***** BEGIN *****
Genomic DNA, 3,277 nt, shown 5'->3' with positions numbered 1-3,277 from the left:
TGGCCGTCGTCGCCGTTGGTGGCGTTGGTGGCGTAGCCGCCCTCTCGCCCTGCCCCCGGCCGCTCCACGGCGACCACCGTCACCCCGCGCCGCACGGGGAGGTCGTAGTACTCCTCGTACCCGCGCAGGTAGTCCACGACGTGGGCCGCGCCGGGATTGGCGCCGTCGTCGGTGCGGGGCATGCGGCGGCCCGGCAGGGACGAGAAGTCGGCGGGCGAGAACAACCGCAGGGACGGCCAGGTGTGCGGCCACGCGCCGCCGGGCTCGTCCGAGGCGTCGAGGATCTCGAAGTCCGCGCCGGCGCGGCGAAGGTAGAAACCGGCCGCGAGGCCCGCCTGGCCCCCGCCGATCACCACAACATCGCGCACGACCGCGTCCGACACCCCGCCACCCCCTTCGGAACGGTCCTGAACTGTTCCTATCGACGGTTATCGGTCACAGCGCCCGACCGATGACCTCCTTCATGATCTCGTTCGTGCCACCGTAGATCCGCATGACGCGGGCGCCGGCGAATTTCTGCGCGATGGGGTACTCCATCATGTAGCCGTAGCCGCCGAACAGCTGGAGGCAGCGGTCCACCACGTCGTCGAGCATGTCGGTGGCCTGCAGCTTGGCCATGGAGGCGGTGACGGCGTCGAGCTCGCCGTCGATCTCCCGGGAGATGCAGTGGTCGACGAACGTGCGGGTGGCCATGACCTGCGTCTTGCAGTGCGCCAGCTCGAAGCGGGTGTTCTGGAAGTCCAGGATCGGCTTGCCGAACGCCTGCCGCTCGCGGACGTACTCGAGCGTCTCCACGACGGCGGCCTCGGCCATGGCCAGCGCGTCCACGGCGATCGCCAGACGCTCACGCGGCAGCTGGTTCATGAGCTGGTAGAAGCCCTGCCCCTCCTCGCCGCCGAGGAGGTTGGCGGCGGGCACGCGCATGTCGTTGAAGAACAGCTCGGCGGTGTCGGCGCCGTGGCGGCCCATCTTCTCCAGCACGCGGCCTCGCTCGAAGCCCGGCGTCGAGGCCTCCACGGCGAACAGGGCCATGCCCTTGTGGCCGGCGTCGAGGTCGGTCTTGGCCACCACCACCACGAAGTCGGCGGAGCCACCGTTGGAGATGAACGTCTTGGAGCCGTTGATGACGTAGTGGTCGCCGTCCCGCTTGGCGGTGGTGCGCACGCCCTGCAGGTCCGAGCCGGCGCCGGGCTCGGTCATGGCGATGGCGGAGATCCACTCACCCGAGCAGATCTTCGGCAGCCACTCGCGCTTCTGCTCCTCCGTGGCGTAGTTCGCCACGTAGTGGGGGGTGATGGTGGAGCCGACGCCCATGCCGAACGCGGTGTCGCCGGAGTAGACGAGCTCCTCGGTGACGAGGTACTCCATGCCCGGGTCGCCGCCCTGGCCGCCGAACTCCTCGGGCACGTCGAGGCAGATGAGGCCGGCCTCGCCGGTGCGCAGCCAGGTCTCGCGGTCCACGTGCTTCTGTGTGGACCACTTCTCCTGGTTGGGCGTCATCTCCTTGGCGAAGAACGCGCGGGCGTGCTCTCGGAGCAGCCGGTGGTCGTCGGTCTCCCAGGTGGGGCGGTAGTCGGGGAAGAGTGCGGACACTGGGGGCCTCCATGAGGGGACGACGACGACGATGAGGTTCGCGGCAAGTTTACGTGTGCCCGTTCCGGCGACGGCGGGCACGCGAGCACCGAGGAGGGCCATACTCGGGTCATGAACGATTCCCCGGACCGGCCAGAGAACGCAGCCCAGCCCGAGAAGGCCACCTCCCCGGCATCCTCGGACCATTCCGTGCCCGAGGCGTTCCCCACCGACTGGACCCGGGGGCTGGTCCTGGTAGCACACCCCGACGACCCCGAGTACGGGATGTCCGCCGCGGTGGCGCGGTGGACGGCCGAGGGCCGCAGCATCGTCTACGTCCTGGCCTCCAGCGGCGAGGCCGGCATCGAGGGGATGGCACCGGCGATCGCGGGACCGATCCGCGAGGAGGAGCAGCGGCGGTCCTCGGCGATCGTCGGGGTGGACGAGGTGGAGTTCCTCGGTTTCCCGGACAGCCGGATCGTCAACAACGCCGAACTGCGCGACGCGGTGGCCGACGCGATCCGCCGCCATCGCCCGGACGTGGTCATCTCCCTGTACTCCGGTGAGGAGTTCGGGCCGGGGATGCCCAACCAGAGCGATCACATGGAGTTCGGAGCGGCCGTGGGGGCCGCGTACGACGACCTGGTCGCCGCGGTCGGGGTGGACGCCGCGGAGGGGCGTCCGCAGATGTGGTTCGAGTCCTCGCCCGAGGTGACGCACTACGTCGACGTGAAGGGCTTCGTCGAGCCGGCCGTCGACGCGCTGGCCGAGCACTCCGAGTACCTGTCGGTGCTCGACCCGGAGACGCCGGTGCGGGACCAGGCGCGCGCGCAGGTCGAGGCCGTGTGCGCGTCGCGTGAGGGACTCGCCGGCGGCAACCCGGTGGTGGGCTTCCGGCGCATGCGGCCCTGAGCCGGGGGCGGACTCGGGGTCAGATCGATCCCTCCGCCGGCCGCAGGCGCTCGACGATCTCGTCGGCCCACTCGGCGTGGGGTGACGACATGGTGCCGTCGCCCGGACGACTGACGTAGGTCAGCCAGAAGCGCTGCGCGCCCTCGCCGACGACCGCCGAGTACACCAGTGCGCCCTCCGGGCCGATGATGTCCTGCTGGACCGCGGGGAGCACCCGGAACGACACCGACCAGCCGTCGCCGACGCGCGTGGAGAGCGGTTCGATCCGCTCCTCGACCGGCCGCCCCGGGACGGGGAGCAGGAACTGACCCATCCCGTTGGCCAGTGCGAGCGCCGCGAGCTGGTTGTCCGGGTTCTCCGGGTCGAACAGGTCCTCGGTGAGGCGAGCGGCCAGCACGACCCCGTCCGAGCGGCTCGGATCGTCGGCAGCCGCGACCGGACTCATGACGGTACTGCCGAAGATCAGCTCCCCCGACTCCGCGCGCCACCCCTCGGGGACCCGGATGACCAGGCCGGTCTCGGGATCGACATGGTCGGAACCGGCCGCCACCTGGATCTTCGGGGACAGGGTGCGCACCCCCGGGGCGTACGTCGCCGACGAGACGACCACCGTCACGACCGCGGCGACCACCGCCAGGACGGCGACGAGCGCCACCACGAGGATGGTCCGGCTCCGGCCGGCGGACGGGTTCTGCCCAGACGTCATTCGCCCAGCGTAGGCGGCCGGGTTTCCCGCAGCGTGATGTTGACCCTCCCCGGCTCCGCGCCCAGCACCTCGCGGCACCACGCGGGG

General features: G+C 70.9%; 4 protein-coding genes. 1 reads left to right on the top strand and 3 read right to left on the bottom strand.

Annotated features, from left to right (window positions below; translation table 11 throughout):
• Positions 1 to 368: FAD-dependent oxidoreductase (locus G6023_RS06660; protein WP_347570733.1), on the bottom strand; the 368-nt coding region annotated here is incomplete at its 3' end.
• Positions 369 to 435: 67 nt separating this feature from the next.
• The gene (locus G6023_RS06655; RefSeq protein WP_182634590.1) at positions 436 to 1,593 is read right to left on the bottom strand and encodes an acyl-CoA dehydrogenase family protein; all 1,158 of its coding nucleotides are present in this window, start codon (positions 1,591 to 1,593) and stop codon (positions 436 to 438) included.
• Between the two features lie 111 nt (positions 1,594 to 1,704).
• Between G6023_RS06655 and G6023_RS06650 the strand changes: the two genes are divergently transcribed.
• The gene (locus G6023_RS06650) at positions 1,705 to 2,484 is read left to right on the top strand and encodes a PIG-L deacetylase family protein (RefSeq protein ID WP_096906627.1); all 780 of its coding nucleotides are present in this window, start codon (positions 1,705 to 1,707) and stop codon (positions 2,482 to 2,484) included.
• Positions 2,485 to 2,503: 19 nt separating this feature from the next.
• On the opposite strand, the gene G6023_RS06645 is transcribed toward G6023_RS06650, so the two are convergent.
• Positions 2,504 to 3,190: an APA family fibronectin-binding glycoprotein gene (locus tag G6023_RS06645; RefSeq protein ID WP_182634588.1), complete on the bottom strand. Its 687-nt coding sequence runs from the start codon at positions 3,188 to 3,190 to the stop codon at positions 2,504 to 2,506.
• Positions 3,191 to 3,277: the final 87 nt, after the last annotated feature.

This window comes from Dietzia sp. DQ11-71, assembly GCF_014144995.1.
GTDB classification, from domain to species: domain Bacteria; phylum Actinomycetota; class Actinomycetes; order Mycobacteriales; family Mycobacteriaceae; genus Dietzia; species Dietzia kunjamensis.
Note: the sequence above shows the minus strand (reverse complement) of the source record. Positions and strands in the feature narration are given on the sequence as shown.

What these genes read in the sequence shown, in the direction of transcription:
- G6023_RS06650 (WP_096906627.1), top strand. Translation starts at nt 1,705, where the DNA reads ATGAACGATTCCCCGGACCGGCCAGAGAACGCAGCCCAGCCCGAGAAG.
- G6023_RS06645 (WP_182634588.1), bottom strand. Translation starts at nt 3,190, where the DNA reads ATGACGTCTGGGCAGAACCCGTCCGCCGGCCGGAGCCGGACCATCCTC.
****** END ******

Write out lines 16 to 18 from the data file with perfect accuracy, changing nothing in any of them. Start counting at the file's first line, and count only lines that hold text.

GTDB classification, from domain to species: domain Bacteria; phylum Actinomycetota; class Actinomycetes; order Mycobacteriales; family Mycobacteriaceae; genus Dietzia; species Dietzia kunjamensis.
Note: the sequence above shows the minus strand (reverse complement) of the source record. Positions and strands in the feature narration are given on the sequence as shown.

What these genes read in the sequence shown, in the direction of transcription: